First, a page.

Defining the myriad service offerings to find the right formula for your business. We demystify the cloud
The confusion over cloud service model definitions continues to be driven by the pace of evolution in the market, according to Darryl Humphrey, senior manager leading the Canadian cloud practice at Deloitte & Touche LLP.
Definitions that sufficed one or two years ago “are not granular or sophisticated enough to reflect what is being offered in the market today,” he said. And this confusion is likely to continue, according to Humphrey, because the market types of services available will keep changing and pushing the definitions.
Jay Muelhoefer, vice-president of enterprise marketing at Markham, Ont.-based Platform Computing Corp., a private cloud provider, expects 2011 will reach the inflection point where there is “more or less an agreement” over the definitions of software-as-a-service (SaaS), platform-as-a-service (PaaS) and infrastructure-as-a-service (IaaS).
But the industry continues to spend a lot of time defining what the three cloud service models are, and also how vendors sit within that larger picture, said Muelhoefer. “It’s almost comical,” he said. “Pretty much any Webinar you attend starts out with a few slides that are just definitions.”
Cloud definitions are beginning to clear, according to Brian Wolff, vice-president of sales and co-founder of Indianapolis, Ind.-based public IaaS cloud provider BlueLock LLC. “I see it getting clearer and clearer as companies begin to evaluate what it is that they want that as-a-service to do,” he said.
“I think the confusion comes in when you have companies that attempt to ‘cloudwash’ or just call what they’ve done in the past ‘cloud.’ People are confused by the fact that they didn’t call it cloud yesterday. Why are they calling it ‘cloud’ today?” said Wolff.
David Senf, research director of infrastructure solutions at IDC Canada Ltd., also believes part of the problem is marketing wanting to “associate as much product as possible” with the cloud. “SEO was the last time we saw … this much confusion,” he said.
Defining the cloud
Analysts, experts and vendors agree that the definition of cloud computing set forth by the National Institute of Standards and Technology (NIST) is a good place to start, and several use the two-page NIST document as a foundation for their own definitions.
NIST’s outline is “generic enough that you can leave the politics out,” said Jack Daniel, community development manager for Internet security provider Astaro GmbH & Co. KG. “Even to the people who want to argue about everything, I say, ‘At least let’s use this as the starting point for an argument,’” he said.
Platform Computing also adheres to NIST. “The NIST definition has really come to help as an independent third party,” said Muelhoefer. “People are understanding how they can actually use these types of services in their company for businesses to benefit and that is making the conversation a lot easier,” he said.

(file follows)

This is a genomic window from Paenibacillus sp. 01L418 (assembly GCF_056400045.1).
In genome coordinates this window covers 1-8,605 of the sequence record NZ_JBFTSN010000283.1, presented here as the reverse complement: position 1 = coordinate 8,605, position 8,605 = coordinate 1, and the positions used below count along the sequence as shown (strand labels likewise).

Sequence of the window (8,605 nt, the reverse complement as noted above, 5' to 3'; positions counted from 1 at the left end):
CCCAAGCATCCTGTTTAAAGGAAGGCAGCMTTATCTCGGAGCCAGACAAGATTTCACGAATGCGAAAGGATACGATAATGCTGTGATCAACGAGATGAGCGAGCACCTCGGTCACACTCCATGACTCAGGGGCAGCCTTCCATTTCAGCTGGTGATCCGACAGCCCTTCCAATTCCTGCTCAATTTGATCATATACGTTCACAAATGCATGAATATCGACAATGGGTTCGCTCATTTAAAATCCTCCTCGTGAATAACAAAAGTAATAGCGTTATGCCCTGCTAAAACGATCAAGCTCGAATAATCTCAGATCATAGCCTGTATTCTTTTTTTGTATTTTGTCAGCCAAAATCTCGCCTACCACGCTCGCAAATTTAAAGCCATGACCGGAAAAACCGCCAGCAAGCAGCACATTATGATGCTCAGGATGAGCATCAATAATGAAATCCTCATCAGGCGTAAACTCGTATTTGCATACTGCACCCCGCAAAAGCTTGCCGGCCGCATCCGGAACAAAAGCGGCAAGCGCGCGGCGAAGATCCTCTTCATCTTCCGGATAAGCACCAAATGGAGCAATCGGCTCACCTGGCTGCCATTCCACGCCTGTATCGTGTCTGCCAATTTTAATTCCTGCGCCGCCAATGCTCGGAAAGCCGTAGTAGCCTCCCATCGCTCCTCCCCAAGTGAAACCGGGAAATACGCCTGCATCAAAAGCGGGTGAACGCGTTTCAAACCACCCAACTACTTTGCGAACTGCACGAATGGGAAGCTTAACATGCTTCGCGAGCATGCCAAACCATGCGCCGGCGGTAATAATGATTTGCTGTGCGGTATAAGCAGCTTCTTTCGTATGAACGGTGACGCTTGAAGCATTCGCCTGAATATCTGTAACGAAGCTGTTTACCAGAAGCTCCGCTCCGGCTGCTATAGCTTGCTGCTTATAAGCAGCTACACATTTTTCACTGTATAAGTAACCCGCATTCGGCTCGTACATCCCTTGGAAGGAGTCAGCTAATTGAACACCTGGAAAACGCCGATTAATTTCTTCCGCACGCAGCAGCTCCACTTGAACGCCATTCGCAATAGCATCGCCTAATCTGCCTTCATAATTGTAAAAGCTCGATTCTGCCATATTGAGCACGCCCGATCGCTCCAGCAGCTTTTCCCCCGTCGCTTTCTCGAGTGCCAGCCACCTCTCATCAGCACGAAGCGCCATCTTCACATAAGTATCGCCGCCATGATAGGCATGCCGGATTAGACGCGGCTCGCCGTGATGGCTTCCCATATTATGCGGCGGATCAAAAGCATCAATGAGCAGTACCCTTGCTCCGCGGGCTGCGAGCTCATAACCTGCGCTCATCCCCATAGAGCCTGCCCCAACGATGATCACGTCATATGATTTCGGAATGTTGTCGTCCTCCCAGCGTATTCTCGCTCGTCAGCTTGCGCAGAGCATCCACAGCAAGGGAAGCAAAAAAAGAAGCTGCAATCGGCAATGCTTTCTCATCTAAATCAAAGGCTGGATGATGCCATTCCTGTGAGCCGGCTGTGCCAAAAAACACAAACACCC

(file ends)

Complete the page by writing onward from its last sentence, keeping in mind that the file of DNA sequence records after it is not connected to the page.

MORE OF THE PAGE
To define whether a service is a fully developed cloud service, Humphrey said he uses the PURSE acronym. It must offer a pay-as-you-go billing model; ubiquitous access from any device; resource pooling; self-service; and elasticity in terms of scaling horizontally and vertically on demand, he said.
“There is no ‘cloud,’” said Humphrey, referencing a Deloitte white paper. “Cloud computing is a type of delivery model. It is not a thing,” he said.
John Sloan, lead analyst at InfoTech Research Group Inc., uses three attributes to define a cloud service: it is typically a third-party managed service, a shared environment, and elastic in terms of scaling up or down in usage depending on your need, he said.
Senf also uses three points to define what the “cloud” is relative to hosting services or on-premise licensing and maintenance offerings: self-service, multi-tenant and elastic in terms of usage and billing. “If you have these three things, you are talking about cloud and you can apply those criteria to define private cloud, public cloud and in-between hybrid cloud,” he said.
SaaS, PaaS and IaaS
A recent IDC Canada study on cloud usage by percentage of Canadian organizations, which surveyed 305 organizations representing all sizes, verticals and regions across the country, found 35 per cent of organization using the SaaS service model, 10 per cent using PaaS and 21 per cent using IaaS, said Senf.
“There is going to be more deployment of SaaS simply because it’s been around for a long time and has had more time to mature,” said Sloan. Leading SaaS vendor Salesforce.com Inc., for example, started as an Application Service Provider (ASP) roughly a decade ago, he pointed out.
With SaaS, you are basically licensing the right to connect to an existing application or system on the Internet, said Daniel. “People that are used to what we used to call ASPs think that SaaS is the same thing, but an ASP is me putting a system on the Internet that provides an application. There’s no guarantee that it can expand dramatically,” he said.
PaaS is where you get access to the capability to create services, said Humphrey. “We are seeing some activity there, but not as much as the IaaS side,” he said. A well-known example is Salesforce.com’s Force.com, which provides a toolkit to build applications.